What’s preventing reform? The answer starts with the government’s hierarchical structure—though an information-is-power mentality and “need to know” Cold War-era culture contribute too. To improve the practice of information sharing, government needs to change the structure of information sharing. Specifically, it needs to flatten the hierarchy.
Former Obama Administration regulation czar Cass Sunstein’s “nudge” approach shows how this could work. In his book Simpler: The Future of Government, he describes how making even small changes to an environment can affect significant changes in behavior. While Sunstein focuses on regulations, the broader lesson is clear: Change the environment to encourage better behavior and people tend to exhibit better behavior. Without such strict adherence to the many tiers of the hierarchy, those working within it could be nudged towards, rather than fight to, share information.
One example of where this worked is in with the State Department’s annual Religious Engagement Report (RER). In 2011, the office in charge of the RER decided that instead of having every embassy submit their data via email, they would post it on a secure wiki. On the surface, this was a decision to change an information-sharing procedure. But it also changed the information-sharing culture. Instead of sharing information only along the supervisor-subordinate axis, it created a norm of sharing laterally, among colleagues.
Another advantage to flattening information-sharing hierarchies is that it reduces the risk of creating “single points of failure,” to quote technology scholar Beth Noveck. The massive amounts of data now available to us may need massive amounts of eyeballs in order to spot patterns of problems—small pools of supervisors atop the hierarchy cannot be expected to shoulder those burdens alone. And while having the right tech tools to share information is part of the solution—as the wiki made it possible for the RER—it’s not enough. Leadership must also create a culture that nudges their staff to use these tools, even if that means relinquishing a degree of their own power.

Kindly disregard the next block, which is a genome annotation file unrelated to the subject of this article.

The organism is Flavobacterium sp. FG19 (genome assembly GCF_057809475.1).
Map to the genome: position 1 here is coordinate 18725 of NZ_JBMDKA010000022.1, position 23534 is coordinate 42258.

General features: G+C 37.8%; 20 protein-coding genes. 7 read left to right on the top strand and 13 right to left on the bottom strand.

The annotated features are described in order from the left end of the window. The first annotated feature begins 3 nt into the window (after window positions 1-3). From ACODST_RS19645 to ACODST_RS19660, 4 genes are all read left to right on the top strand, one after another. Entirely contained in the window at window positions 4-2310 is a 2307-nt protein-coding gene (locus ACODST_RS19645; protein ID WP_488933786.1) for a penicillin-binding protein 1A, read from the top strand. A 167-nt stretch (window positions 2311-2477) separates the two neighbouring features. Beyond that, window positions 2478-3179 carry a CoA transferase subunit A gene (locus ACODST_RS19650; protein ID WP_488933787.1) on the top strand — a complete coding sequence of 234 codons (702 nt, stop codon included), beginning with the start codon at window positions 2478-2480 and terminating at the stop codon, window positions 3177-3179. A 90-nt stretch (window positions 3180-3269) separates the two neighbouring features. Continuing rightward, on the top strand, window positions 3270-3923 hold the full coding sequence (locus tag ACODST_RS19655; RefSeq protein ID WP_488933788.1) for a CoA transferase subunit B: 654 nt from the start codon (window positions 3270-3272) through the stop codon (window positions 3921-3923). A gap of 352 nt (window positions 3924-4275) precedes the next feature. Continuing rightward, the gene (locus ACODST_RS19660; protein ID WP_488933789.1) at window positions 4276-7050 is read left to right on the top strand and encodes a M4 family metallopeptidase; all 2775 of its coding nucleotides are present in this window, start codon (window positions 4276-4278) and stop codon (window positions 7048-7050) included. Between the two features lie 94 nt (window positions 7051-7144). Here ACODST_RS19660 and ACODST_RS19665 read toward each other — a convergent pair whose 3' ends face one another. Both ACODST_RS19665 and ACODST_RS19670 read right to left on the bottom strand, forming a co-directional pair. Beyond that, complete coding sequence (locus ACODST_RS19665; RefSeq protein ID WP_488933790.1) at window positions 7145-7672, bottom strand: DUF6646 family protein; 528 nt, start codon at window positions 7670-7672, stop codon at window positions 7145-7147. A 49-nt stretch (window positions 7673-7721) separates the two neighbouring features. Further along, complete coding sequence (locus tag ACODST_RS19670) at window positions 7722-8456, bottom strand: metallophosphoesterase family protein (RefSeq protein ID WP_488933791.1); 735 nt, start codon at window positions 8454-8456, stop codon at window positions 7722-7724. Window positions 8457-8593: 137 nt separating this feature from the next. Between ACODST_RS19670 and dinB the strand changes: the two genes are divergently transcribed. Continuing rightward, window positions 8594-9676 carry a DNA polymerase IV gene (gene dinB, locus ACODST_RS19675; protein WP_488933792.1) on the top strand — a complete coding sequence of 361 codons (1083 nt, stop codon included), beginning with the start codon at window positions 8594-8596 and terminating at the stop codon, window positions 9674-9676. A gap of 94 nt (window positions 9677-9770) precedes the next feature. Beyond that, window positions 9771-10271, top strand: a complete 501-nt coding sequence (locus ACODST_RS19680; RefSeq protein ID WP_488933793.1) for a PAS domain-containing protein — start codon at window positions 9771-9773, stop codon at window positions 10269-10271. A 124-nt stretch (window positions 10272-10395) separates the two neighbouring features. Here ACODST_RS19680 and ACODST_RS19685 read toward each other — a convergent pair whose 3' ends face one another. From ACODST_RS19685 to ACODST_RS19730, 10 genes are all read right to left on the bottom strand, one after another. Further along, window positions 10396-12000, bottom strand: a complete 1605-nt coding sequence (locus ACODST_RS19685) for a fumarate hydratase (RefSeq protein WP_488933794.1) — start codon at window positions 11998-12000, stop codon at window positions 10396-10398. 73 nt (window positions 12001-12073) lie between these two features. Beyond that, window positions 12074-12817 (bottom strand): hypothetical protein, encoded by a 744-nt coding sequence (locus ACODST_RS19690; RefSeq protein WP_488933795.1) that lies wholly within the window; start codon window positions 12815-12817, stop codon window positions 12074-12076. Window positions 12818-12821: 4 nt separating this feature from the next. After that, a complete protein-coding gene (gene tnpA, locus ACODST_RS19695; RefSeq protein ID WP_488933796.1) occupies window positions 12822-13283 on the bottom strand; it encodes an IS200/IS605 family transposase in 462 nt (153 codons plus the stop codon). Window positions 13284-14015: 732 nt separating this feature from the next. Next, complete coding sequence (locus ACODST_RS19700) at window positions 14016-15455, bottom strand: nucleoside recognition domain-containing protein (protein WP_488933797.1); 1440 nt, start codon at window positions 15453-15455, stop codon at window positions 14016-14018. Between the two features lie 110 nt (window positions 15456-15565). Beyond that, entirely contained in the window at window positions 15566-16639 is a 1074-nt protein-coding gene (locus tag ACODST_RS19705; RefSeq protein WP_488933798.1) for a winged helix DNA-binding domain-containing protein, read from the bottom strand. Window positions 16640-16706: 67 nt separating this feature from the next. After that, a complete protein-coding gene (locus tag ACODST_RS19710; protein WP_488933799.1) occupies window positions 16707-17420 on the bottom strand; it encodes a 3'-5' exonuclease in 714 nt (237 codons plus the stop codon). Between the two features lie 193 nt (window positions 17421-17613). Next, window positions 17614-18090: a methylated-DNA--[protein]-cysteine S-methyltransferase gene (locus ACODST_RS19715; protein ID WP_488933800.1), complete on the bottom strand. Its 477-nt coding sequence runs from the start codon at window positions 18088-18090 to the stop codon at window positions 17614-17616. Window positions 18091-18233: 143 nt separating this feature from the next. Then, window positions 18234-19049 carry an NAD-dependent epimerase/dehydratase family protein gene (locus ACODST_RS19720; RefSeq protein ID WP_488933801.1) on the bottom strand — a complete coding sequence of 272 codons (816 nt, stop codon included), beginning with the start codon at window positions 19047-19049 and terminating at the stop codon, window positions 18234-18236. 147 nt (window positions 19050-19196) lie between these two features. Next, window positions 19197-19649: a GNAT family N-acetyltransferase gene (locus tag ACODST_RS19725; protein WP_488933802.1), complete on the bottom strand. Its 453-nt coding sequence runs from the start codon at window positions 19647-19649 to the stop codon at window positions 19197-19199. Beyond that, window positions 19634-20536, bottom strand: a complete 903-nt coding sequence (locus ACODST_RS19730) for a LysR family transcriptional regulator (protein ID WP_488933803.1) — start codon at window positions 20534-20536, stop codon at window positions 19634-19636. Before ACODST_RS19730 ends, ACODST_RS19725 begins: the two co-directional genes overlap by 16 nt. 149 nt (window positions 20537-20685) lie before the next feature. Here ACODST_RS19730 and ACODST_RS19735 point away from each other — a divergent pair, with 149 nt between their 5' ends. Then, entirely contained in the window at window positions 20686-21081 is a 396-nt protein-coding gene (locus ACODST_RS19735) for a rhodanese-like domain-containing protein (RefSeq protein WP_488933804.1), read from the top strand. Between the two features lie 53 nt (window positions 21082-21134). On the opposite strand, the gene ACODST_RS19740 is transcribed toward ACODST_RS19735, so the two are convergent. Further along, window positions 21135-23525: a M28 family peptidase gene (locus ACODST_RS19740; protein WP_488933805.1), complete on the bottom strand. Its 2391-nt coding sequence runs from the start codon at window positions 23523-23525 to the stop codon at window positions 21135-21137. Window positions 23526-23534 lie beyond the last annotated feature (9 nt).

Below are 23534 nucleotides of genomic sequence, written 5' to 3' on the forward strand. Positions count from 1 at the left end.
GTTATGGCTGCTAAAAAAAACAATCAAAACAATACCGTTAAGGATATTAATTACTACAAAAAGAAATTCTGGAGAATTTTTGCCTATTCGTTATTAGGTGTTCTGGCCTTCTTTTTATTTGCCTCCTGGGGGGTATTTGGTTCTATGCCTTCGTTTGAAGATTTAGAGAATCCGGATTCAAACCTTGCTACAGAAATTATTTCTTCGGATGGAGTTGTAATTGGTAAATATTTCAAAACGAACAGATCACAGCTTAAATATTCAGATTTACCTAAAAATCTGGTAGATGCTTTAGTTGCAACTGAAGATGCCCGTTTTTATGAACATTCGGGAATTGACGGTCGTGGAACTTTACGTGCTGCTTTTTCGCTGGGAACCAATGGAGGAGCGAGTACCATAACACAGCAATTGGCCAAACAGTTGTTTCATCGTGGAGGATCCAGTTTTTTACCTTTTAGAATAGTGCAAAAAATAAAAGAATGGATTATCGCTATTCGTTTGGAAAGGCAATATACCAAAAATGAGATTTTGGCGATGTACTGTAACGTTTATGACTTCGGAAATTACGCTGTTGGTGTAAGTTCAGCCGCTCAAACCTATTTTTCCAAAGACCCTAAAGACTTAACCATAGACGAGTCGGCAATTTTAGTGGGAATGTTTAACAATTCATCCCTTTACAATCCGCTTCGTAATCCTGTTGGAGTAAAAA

Finally, a more open work culture would help connect interested parties across government to let them share the hard work of bringing new ideas to fruition. Government is filled with examples of interesting new projects that stall in their infancy. Creating a large pool of collaborators dedicated to a project increases the likelihood that when one torchbearer burns out, others in the agency will pick up for them.
When Linus Torvalds released Linux, it was considered, in Raymond’s words, “subversive” and “a distinct shock.” Could the federal government withstand such a shock?
Evidence suggests it can—and the transformation is already happening in small ways. One of the winners of the Harvard Kennedy School’s Innovations in Government award is State’s Consular Team India (CTI), which won for joining their embassy and four consular posts—each of which used to have its own distinct set of procedures-into a single, more effective unit who could deliver standardized services. As CTI describes it, “this is no top-down bureaucracy” but shares “a common base of information and shared responsibilities.” They flattened the hierarchy, and not only lived, but thrived.